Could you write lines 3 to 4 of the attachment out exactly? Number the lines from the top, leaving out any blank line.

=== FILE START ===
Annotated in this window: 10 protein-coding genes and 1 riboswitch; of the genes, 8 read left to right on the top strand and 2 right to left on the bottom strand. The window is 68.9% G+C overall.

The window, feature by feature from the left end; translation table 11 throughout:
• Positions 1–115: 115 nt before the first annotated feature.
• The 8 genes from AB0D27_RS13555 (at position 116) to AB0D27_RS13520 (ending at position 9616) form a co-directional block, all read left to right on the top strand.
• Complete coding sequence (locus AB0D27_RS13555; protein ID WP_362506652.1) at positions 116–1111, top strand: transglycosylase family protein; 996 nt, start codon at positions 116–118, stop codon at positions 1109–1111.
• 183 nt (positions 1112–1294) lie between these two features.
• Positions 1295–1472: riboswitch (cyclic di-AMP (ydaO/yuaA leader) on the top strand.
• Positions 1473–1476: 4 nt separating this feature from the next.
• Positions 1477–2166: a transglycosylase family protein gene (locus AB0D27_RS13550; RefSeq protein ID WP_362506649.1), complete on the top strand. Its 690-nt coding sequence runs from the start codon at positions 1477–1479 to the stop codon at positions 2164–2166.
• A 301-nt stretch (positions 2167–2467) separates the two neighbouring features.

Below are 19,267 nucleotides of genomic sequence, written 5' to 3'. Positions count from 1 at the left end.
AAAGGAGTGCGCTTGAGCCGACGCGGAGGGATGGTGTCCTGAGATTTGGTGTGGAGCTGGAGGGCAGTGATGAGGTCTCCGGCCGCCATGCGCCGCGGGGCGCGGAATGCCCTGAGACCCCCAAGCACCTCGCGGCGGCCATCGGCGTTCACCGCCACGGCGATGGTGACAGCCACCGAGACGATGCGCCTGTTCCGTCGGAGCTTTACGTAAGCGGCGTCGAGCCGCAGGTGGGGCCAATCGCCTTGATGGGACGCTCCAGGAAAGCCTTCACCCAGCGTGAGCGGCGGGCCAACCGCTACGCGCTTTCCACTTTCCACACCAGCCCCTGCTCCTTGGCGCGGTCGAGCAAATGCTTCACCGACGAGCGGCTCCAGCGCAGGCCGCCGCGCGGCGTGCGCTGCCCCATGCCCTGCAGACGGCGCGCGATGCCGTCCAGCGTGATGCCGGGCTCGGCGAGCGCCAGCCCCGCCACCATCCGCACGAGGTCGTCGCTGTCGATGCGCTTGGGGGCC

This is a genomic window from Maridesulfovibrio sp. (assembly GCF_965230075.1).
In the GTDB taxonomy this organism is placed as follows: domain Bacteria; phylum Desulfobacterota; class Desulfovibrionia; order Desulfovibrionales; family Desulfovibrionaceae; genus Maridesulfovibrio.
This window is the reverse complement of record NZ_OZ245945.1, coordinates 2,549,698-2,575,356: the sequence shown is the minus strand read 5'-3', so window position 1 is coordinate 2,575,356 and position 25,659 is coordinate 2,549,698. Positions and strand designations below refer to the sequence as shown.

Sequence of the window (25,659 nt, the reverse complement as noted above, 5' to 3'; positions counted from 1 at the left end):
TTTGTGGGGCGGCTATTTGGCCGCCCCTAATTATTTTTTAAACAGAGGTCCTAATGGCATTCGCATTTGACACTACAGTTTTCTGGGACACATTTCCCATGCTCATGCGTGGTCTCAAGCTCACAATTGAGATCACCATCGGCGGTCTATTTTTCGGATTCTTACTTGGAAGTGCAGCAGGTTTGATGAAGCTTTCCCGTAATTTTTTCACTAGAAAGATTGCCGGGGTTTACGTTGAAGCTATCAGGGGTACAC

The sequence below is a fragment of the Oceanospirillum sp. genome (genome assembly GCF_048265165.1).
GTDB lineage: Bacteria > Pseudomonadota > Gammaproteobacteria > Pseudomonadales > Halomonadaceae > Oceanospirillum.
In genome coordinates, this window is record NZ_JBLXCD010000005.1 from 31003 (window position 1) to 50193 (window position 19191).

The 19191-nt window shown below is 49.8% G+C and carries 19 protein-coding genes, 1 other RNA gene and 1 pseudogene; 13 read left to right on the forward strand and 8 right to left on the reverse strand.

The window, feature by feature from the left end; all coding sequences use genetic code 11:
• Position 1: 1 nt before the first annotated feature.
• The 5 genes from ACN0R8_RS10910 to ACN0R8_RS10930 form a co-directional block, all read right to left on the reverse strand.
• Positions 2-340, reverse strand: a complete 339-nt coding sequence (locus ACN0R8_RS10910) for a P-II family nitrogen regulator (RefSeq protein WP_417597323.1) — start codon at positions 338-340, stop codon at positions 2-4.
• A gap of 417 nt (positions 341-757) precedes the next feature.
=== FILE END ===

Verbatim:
• Positions 1–115: 115 nt before the first annotated feature.
• The 8 genes from AB0D27_RS13555 (at position 116) to AB0D27_RS13520 (ending at position 9616) form a co-directional block, all read left to right on the top strand.